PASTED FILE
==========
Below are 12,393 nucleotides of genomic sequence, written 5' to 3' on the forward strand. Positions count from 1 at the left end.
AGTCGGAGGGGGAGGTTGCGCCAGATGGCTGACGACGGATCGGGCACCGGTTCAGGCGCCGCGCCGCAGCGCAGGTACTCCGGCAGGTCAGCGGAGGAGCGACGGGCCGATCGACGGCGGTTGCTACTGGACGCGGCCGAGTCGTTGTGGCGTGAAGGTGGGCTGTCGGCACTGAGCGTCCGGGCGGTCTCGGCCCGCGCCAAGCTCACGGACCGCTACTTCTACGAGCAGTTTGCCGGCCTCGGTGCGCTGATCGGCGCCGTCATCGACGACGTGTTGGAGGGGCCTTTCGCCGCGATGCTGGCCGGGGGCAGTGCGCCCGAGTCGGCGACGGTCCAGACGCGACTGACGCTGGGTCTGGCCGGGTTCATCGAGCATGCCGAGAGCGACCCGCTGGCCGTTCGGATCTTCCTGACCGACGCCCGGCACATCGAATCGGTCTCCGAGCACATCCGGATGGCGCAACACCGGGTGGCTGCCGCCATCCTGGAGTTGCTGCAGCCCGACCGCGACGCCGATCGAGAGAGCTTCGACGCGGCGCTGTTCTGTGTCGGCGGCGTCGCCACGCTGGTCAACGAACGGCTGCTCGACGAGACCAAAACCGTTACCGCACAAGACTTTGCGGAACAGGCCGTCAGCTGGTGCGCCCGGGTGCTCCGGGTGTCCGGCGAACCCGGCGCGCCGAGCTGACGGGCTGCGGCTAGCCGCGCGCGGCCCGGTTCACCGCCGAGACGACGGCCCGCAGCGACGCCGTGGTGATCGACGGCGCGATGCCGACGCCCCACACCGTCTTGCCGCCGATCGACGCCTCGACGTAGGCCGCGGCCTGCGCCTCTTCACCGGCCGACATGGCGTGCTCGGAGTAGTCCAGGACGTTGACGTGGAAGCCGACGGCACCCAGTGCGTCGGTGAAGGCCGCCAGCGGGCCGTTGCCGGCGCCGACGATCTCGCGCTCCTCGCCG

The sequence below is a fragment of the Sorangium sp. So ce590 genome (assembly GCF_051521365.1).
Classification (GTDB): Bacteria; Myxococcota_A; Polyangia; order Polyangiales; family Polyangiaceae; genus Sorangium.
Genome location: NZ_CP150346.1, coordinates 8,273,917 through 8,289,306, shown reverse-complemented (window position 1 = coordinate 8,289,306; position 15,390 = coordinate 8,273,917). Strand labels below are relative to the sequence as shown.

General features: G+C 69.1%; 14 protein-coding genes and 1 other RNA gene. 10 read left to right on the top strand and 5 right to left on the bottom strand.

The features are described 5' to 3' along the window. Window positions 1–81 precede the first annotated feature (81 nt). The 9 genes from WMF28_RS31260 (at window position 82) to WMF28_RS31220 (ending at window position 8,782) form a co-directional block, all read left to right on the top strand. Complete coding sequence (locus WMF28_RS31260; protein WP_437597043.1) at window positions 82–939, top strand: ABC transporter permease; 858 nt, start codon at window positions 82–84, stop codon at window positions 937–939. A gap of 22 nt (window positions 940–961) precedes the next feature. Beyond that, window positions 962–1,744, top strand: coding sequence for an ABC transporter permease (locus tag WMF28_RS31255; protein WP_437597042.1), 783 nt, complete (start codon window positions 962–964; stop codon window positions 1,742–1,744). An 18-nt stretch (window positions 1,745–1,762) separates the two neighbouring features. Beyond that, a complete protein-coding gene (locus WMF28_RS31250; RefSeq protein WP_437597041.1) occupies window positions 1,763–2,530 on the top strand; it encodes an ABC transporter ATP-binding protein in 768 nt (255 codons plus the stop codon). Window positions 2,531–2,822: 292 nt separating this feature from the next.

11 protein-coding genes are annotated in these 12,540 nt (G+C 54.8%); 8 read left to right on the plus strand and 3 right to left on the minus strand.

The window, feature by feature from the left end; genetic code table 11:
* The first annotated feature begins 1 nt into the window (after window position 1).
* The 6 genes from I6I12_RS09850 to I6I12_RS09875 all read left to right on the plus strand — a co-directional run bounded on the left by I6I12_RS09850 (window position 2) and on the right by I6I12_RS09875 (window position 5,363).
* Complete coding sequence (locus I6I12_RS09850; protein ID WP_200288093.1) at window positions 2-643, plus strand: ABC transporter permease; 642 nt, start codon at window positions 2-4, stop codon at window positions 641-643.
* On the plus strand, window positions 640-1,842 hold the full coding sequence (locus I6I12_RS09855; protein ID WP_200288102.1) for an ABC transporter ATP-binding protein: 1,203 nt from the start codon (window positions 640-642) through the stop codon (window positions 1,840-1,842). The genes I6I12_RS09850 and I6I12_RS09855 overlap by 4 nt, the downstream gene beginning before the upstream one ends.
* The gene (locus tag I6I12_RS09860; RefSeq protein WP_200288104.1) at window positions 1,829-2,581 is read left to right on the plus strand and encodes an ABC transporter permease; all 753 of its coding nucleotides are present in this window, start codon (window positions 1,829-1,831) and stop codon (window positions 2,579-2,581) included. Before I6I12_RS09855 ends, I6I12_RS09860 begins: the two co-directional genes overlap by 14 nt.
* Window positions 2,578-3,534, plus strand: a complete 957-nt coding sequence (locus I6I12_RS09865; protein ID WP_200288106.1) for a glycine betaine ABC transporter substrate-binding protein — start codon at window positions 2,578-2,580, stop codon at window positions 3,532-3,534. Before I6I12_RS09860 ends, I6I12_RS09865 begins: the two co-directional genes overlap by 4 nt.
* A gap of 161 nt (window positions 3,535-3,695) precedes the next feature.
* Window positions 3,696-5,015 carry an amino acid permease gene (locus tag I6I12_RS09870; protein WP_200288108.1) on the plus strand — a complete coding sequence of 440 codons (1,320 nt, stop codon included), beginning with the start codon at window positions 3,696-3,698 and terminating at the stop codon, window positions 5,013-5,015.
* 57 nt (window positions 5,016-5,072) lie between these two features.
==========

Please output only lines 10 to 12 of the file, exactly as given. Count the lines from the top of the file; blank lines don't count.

* The first annotated feature begins 1 nt into the window (after window position 1).
* The 6 genes from I6I12_RS09850 to I6I12_RS09875 all read left to right on the plus strand — a co-directional run bounded on the left by I6I12_RS09850 (window position 2) and on the right by I6I12_RS09875 (window position 5,363).
* Complete coding sequence (locus I6I12_RS09850; protein ID WP_200288093.1) at window positions 2-643, plus strand: ABC transporter permease; 642 nt, start codon at window positions 2-4, stop codon at window positions 641-643.